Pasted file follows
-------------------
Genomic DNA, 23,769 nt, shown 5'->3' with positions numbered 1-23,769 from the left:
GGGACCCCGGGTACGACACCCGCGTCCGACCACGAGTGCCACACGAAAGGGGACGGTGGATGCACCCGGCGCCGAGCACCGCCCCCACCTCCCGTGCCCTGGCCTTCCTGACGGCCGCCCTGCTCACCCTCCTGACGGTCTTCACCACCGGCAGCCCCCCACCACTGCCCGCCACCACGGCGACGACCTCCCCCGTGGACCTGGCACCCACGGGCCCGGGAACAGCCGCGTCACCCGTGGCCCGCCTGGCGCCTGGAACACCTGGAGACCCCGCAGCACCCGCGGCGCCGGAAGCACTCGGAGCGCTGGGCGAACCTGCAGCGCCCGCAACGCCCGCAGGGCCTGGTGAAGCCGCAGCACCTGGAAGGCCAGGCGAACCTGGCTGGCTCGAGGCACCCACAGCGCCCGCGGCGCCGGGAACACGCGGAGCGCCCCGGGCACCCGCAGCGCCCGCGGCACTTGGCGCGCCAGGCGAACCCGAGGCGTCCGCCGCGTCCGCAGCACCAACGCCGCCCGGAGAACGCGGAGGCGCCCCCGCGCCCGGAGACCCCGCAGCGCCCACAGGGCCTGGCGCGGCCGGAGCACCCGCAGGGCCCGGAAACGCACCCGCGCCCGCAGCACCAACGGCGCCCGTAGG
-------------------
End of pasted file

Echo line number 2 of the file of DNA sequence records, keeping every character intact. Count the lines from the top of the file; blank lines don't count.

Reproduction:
GGGACCCCGGGTACGACACCCGCGTCCGACCACGAGTGCCACACGAAAGGGGACGGTGGATGCACCCGGCGCCGAGCACCGCCCCCACCTCCCGTGCCCTGGCCTTCCTGACGGCCGCCCTGCTCACCCTCCTGACGGTCTTCACCACCGGCAGCCCCCCACCACTGCCCGCCACCACGGCGACGACCTCCCCCGTGGACCTGGCACCCACGGGCCCGGGAACAGCCGCGTCACCCGTGGCCCGCCTGGCGCCTGGAACACCTGGAGACCCCGCAGCACCCGCGGCGCCGGAAGCACTCGGAGCGCTGGGCGAACCTGCAGCGCCCGCAACGCCCGCAGGGCCTGGTGAAGCCGCAGCACCTGGAAGGCCAGGCGAACCTGGCTGGCTCGAGGCACCCACAGCGCCCGCGGCGCCGGGAACACGCGGAGCGCCCCGGGCACCCGCAGCGCCCGCGGCACTTGGCGCGCCAGGCGAACCCGAGGCGTCCGCCGCGTCCGCAGCACCAACGCCGCCCGGAGAACGCGGAGGCGCCCCCGCGCCCGGAGACCCCGCAGCGCCCACAGGGCCTGGCGCGGCCGGAGCACCCGCAGGGCCCGGAAACGCACCCGCGCCCGCAGCACCAACGGCGCCCGTAGG